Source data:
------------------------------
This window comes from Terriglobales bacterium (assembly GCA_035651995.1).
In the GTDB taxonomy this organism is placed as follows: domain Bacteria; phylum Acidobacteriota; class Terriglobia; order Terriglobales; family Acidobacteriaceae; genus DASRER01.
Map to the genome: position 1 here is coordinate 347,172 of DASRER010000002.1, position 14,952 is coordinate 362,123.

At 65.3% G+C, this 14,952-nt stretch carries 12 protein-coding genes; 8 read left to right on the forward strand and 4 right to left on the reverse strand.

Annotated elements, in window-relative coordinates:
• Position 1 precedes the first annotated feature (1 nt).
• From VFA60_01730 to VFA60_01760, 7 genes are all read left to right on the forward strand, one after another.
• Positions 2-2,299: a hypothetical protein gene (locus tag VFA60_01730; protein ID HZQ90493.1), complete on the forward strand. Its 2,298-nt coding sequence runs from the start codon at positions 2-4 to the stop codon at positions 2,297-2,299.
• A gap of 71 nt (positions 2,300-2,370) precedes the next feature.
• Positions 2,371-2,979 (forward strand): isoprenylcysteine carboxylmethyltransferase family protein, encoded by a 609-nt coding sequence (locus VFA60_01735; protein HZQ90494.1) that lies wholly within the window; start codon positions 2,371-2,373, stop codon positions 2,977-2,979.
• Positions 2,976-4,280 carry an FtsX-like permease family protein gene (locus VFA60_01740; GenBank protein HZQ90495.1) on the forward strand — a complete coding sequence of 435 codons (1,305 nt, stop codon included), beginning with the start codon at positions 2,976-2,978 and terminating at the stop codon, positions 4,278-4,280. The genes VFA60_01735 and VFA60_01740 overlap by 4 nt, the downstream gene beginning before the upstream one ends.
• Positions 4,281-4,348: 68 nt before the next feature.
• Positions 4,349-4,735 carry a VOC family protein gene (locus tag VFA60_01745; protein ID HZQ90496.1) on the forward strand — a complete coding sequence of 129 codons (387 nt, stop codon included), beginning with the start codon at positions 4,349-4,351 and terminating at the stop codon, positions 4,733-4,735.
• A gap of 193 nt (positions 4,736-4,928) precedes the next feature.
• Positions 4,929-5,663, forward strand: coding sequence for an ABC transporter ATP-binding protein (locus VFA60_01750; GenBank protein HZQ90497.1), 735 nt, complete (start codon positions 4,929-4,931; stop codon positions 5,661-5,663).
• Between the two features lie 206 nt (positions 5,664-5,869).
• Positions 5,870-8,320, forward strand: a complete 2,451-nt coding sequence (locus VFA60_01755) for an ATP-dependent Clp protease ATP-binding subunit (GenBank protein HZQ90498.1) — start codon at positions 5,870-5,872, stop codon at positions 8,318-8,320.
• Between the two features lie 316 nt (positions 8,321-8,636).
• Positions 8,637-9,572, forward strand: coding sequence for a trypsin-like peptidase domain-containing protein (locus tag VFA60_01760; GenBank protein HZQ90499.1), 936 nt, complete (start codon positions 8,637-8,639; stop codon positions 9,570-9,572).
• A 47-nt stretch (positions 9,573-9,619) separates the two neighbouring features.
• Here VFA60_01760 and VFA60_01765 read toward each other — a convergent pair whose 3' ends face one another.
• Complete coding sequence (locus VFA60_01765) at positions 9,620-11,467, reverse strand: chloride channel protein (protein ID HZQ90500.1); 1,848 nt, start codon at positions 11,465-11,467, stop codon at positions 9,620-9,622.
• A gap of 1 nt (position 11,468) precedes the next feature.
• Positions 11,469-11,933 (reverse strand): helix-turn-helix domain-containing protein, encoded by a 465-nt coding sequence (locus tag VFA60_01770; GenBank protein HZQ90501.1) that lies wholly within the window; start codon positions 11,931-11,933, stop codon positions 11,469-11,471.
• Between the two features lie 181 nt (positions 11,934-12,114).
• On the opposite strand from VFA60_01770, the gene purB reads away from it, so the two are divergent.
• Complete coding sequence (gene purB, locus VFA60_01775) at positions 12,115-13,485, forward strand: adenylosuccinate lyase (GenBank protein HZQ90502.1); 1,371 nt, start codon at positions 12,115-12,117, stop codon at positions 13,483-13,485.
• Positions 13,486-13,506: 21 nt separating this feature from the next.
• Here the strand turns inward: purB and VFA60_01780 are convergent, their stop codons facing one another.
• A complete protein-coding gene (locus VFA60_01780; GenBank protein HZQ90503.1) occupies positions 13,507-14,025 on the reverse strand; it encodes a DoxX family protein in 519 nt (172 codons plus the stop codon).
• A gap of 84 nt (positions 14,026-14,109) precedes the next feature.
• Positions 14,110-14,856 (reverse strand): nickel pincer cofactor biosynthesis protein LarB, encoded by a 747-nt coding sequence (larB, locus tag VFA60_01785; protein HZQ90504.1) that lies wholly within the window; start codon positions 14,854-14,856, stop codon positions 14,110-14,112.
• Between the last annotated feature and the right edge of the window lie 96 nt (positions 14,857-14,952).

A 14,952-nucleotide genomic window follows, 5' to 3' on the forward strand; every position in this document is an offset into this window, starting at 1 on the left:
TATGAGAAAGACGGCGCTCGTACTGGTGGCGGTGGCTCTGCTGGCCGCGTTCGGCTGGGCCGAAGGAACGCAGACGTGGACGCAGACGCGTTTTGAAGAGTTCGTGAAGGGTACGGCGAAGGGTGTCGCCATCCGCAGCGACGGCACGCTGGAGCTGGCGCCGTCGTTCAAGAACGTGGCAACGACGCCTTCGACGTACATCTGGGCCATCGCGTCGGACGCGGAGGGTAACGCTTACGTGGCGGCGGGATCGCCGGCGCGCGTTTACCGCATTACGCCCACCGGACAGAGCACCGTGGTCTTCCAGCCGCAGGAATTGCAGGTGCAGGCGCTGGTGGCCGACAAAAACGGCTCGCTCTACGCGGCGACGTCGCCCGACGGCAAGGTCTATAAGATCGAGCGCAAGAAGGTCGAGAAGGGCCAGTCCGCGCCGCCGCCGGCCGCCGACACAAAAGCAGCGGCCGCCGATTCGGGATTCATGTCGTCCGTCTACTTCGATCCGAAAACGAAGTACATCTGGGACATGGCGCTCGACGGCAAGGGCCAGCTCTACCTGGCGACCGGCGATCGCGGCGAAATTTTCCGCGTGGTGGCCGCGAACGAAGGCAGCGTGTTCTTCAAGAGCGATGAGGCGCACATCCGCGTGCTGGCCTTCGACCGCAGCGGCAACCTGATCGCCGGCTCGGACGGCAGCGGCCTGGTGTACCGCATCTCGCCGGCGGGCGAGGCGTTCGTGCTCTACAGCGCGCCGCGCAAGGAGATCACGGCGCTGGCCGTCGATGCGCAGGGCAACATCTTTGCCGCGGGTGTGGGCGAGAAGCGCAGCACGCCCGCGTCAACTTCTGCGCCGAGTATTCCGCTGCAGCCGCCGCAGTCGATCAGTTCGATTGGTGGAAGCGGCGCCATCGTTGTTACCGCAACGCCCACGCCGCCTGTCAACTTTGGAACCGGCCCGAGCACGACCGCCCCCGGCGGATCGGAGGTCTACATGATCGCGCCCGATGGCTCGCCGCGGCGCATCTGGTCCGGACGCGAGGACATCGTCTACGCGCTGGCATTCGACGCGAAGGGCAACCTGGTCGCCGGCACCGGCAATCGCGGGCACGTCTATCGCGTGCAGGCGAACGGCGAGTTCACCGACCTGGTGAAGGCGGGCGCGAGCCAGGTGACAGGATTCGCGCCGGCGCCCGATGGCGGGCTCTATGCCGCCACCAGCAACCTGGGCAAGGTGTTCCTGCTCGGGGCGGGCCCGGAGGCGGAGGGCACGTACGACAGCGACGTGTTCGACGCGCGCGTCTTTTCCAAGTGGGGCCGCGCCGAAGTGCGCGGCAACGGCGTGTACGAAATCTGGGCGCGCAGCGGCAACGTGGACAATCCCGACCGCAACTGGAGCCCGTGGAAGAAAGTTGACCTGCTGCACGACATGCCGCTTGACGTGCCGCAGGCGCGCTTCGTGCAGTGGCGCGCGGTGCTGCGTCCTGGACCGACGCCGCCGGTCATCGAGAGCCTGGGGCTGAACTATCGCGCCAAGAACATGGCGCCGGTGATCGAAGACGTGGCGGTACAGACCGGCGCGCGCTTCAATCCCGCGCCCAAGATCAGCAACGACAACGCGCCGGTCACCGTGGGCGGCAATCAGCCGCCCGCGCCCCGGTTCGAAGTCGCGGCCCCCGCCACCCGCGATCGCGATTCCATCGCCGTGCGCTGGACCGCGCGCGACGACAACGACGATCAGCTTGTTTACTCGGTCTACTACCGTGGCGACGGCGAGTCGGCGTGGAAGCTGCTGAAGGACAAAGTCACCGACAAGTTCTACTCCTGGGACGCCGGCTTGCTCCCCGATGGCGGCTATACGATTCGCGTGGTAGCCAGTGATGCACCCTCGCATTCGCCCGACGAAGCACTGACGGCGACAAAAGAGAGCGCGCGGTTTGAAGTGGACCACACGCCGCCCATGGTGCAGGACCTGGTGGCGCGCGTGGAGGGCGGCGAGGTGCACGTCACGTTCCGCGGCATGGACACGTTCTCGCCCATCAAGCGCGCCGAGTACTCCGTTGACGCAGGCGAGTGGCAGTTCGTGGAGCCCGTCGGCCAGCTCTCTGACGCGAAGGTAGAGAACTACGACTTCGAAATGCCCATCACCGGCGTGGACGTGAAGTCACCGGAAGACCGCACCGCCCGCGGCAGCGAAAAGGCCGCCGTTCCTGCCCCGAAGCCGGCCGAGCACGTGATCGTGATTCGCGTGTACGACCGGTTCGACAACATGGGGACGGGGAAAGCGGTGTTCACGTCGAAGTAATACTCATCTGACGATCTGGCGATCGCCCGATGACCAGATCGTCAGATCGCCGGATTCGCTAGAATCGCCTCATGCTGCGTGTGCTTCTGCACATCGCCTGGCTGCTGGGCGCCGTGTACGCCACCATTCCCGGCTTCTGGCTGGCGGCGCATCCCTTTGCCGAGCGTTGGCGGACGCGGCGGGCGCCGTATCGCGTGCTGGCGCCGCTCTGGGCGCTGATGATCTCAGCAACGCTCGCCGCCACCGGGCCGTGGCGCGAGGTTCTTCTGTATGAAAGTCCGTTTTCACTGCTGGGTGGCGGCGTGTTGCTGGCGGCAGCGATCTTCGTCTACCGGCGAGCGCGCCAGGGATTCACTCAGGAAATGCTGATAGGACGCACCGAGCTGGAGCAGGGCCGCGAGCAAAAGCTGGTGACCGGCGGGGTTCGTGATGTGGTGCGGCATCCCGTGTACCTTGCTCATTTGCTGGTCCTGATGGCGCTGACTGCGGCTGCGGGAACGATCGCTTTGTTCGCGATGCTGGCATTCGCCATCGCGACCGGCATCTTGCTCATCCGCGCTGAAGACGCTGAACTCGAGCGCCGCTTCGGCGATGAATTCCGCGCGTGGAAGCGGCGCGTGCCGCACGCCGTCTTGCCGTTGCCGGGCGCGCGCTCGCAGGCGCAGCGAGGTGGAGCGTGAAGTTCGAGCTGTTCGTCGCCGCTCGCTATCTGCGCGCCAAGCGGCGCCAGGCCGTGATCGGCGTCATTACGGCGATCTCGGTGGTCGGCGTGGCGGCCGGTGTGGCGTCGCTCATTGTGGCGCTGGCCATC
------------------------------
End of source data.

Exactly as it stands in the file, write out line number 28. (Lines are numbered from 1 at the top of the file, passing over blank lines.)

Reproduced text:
• Positions 13,486-13,506: 21 nt separating this feature from the next.